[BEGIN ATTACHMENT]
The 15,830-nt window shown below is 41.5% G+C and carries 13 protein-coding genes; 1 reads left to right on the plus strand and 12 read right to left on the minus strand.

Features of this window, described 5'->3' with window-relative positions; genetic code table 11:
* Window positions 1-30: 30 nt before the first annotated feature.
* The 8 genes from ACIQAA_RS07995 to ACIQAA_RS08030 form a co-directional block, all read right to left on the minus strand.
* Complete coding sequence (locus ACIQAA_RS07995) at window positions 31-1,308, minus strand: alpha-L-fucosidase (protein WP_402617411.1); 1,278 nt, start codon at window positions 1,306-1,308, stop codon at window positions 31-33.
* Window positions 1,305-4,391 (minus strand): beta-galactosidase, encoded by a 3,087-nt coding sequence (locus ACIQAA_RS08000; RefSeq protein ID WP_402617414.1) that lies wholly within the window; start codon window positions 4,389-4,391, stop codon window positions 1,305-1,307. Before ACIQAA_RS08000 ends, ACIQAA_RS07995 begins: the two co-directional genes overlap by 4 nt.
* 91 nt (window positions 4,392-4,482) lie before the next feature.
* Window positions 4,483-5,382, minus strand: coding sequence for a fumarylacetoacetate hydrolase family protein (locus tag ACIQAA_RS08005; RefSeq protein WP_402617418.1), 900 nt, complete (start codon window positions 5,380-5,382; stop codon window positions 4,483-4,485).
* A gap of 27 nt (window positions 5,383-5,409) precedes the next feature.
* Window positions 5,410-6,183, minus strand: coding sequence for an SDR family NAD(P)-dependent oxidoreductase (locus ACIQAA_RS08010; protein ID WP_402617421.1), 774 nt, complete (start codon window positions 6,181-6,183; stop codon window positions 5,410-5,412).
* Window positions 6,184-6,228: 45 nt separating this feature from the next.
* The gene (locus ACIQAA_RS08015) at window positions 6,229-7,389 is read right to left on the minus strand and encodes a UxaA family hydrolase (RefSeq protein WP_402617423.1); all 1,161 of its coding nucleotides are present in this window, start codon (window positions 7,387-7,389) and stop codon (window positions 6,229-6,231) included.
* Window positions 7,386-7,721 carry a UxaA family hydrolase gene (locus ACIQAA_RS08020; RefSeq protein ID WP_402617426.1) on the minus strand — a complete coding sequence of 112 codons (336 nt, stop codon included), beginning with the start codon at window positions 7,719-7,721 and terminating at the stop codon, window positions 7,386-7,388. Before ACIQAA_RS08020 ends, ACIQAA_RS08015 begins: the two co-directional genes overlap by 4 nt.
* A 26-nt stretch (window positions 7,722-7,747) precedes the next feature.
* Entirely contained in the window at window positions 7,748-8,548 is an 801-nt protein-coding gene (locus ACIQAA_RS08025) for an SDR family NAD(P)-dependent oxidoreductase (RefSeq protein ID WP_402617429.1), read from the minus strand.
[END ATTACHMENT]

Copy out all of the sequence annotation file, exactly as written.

The 15,830-nt window shown below is 41.5% G+C and carries 13 protein-coding genes; 1 reads left to right on the plus strand and 12 read right to left on the minus strand.

Features of this window, described 5'->3' with window-relative positions; genetic code table 11:
* Window positions 1-30: 30 nt before the first annotated feature.
* The 8 genes from ACIQAA_RS07995 to ACIQAA_RS08030 form a co-directional block, all read right to left on the minus strand.
* Complete coding sequence (locus ACIQAA_RS07995) at window positions 31-1,308, minus strand: alpha-L-fucosidase (protein WP_402617411.1); 1,278 nt, start codon at window positions 1,306-1,308, stop codon at window positions 31-33.
* Window positions 1,305-4,391 (minus strand): beta-galactosidase, encoded by a 3,087-nt coding sequence (locus ACIQAA_RS08000; RefSeq protein ID WP_402617414.1) that lies wholly within the window; start codon window positions 4,389-4,391, stop codon window positions 1,305-1,307. Before ACIQAA_RS08000 ends, ACIQAA_RS07995 begins: the two co-directional genes overlap by 4 nt.
* 91 nt (window positions 4,392-4,482) lie before the next feature.
* Window positions 4,483-5,382, minus strand: coding sequence for a fumarylacetoacetate hydrolase family protein (locus tag ACIQAA_RS08005; RefSeq protein WP_402617418.1), 900 nt, complete (start codon window positions 5,380-5,382; stop codon window positions 4,483-4,485).
* A gap of 27 nt (window positions 5,383-5,409) precedes the next feature.
* Window positions 5,410-6,183, minus strand: coding sequence for an SDR family NAD(P)-dependent oxidoreductase (locus ACIQAA_RS08010; protein ID WP_402617421.1), 774 nt, complete (start codon window positions 6,181-6,183; stop codon window positions 5,410-5,412).
* Window positions 6,184-6,228: 45 nt separating this feature from the next.
* The gene (locus ACIQAA_RS08015) at window positions 6,229-7,389 is read right to left on the minus strand and encodes a UxaA family hydrolase (RefSeq protein WP_402617423.1); all 1,161 of its coding nucleotides are present in this window, start codon (window positions 7,387-7,389) and stop codon (window positions 6,229-6,231) included.
* Window positions 7,386-7,721 carry a UxaA family hydrolase gene (locus ACIQAA_RS08020; RefSeq protein ID WP_402617426.1) on the minus strand — a complete coding sequence of 112 codons (336 nt, stop codon included), beginning with the start codon at window positions 7,719-7,721 and terminating at the stop codon, window positions 7,386-7,388. Before ACIQAA_RS08020 ends, ACIQAA_RS08015 begins: the two co-directional genes overlap by 4 nt.
* A 26-nt stretch (window positions 7,722-7,747) precedes the next feature.
* Entirely contained in the window at window positions 7,748-8,548 is an 801-nt protein-coding gene (locus ACIQAA_RS08025) for an SDR family NAD(P)-dependent oxidoreductase (RefSeq protein ID WP_402617429.1), read from the minus strand.